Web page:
Harold Meyerson had an interesting column about how the problem of inequality is not just about low wages at the bottom, but also about people at the top ripping us off. However part of his story is not exactly right.
At one point the column tells readers:
"As a recent study in the Harvard Business Review concluded, a 'survey of chief financial officers showed that 78% would "give up economic value" and 55% would cancel a project with a positive net present value — that is, willingly harm their companies — to meet Wall Street’s targets and fulfill its desire for "smooth" earnings.'"
While Meyerson portrays this smoothing as benefiting shareholders, as he describes the process, it is actually coming at the expense of shareholders. If the company is sacrificing long-term profitability to meet earnings targets then most shareholders are likely losing in this deal. The most likely winners would be top managers whose bonuses are tied to meeting earnings targets or who have options coming due at specified times.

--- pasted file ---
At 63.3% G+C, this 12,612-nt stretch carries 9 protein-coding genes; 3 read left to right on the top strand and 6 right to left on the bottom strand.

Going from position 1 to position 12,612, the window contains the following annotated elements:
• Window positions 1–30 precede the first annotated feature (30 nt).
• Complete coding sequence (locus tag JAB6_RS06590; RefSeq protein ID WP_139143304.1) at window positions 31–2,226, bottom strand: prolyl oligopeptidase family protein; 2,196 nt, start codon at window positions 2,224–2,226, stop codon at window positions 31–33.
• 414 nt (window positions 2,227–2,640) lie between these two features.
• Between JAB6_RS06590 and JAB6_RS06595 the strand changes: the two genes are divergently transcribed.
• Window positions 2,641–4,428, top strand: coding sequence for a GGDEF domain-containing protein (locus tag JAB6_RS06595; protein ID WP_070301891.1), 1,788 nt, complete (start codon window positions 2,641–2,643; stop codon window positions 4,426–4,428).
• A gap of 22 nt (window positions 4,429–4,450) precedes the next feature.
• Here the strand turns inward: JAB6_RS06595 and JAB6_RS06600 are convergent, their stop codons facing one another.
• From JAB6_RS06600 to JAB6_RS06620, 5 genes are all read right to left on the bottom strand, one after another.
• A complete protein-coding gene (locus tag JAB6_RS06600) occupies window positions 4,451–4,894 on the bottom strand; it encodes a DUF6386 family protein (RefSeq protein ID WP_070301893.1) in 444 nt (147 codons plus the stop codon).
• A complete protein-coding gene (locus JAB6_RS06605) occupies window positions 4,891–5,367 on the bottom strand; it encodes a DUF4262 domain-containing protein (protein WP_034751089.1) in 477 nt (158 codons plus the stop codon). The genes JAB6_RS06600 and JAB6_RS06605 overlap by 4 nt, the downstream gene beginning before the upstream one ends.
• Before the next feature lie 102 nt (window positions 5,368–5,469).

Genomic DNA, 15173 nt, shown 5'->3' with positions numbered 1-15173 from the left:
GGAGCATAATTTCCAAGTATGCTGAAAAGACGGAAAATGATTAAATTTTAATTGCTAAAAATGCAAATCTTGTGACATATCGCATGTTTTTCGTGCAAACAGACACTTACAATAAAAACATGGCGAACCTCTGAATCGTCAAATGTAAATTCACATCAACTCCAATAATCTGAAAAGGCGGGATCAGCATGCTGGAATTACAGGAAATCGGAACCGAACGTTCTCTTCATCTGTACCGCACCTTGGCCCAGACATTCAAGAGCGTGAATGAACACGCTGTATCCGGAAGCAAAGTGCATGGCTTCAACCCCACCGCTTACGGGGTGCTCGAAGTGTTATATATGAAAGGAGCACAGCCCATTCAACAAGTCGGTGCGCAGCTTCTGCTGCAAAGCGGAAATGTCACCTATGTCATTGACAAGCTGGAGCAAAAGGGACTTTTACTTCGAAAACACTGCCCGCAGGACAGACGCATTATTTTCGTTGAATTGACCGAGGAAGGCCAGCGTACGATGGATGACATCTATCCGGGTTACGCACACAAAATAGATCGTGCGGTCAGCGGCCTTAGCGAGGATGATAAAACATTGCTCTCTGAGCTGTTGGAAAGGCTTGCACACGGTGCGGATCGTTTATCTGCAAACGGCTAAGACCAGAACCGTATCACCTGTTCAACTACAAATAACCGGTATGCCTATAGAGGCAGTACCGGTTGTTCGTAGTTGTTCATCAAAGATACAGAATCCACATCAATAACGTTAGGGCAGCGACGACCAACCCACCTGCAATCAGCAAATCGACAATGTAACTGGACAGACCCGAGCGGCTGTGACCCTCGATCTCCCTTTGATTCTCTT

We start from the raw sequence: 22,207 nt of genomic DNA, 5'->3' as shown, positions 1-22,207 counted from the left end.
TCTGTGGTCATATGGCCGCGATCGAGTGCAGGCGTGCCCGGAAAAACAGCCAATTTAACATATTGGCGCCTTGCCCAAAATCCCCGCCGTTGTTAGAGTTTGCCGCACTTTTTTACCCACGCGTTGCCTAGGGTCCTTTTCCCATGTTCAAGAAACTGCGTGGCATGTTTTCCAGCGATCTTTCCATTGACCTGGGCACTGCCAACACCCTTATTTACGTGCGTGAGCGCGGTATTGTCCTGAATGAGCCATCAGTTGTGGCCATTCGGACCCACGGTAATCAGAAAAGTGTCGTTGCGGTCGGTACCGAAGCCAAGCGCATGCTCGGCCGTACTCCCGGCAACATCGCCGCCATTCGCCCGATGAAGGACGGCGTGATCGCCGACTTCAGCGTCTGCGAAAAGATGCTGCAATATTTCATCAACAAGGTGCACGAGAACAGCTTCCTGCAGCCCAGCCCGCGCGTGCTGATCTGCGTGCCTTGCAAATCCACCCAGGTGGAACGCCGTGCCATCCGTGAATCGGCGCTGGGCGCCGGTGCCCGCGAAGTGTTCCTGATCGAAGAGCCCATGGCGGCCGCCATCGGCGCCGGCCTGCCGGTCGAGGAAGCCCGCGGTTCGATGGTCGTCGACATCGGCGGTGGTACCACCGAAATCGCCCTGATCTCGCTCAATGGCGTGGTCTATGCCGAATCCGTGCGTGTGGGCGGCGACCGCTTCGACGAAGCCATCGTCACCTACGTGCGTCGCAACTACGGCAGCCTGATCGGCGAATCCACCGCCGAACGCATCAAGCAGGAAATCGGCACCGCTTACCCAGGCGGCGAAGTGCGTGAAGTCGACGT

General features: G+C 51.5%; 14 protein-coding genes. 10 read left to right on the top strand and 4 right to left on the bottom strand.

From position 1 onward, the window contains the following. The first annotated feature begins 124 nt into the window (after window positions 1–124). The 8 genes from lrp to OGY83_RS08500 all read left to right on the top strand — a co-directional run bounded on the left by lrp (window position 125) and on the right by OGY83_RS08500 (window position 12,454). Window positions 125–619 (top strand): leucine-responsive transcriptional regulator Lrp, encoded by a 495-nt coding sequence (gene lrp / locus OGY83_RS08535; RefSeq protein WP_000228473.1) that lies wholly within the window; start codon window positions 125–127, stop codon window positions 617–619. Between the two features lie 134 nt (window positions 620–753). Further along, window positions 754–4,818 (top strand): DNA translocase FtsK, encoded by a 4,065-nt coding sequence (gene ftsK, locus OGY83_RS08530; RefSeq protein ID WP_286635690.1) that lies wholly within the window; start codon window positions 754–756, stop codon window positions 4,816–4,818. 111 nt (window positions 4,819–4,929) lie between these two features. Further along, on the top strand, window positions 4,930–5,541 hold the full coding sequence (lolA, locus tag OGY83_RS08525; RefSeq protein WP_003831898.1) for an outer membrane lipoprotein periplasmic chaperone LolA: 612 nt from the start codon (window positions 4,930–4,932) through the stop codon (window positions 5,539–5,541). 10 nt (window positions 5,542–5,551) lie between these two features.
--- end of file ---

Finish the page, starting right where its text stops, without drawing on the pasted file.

This distinction is important since it describes alternative political paths. The situation as Meyerson describes it clearly indicates the potential of an alliance with shareholders against top management. Since CEOs and other top management are an important part of the 0.1 percent, reducing their pay could have a substantial impact on income distribution, especially when the spillover effects are taken into account.
In this case, the nature of the problem is a corporate governance structure in which the directors, who are the immediate governing body of the corporation, act in the interest of top management instead of shareholders. Empowering shareholders would then be an effective way to rein in CEO pay.